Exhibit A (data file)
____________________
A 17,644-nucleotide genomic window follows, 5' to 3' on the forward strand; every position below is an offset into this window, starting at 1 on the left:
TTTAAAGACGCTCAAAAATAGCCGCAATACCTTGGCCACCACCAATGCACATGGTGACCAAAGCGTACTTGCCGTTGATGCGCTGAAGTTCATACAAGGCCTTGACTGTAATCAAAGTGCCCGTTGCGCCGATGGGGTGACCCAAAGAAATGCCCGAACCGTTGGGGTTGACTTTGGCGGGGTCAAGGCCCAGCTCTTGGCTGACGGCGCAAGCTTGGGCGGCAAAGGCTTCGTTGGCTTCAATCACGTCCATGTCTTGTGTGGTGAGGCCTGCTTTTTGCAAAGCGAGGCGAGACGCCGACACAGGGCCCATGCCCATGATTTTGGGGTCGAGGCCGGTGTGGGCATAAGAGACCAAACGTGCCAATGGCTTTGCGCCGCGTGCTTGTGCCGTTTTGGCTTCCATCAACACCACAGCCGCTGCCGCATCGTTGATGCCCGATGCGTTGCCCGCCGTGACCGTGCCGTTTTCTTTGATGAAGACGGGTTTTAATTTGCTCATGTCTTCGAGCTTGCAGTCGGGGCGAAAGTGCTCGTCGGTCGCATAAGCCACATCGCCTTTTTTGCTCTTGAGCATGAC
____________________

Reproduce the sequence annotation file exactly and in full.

A 17,644-nucleotide genomic window follows, 5' to 3' on the forward strand; every position below is an offset into this window, starting at 1 on the left:
TTTAAAGACGCTCAAAAATAGCCGCAATACCTTGGCCACCACCAATGCACATGGTGACCAAAGCGTACTTGCCGTTGATGCGCTGAAGTTCATACAAGGCCTTGACTGTAATCAAAGTGCCCGTTGCGCCGATGGGGTGACCCAAAGAAATGCCCGAACCGTTGGGGTTGACTTTGGCGGGGTCAAGGCCCAGCTCTTGGCTGACGGCGCAAGCTTGGGCGGCAAAGGCTTCGTTGGCTTCAATCACGTCCATGTCTTGTGTGGTGAGGCCTGCTTTTTGCAAAGCGAGGCGAGACGCCGACACAGGGCCCATGCCCATGATTTTGGGGTCGAGGCCGGTGTGGGCATAAGAGACCAAACGTGCCAATGGCTTTGCGCCGCGTGCTTGTGCCGTTTTGGCTTCCATCAACACCACAGCCGCTGCCGCATCGTTGATGCCCGATGCGTTGCCCGCCGTGACCGTGCCGTTTTCTTTGATGAAGACGGGTTTTAATTTGCTCATGTCTTCGAGCTTGCAGTCGGGGCGAAAGTGCTCGTCGGTCGCATAAGCCACATCGCCTTTTTTGCTCTTGAGCATGAC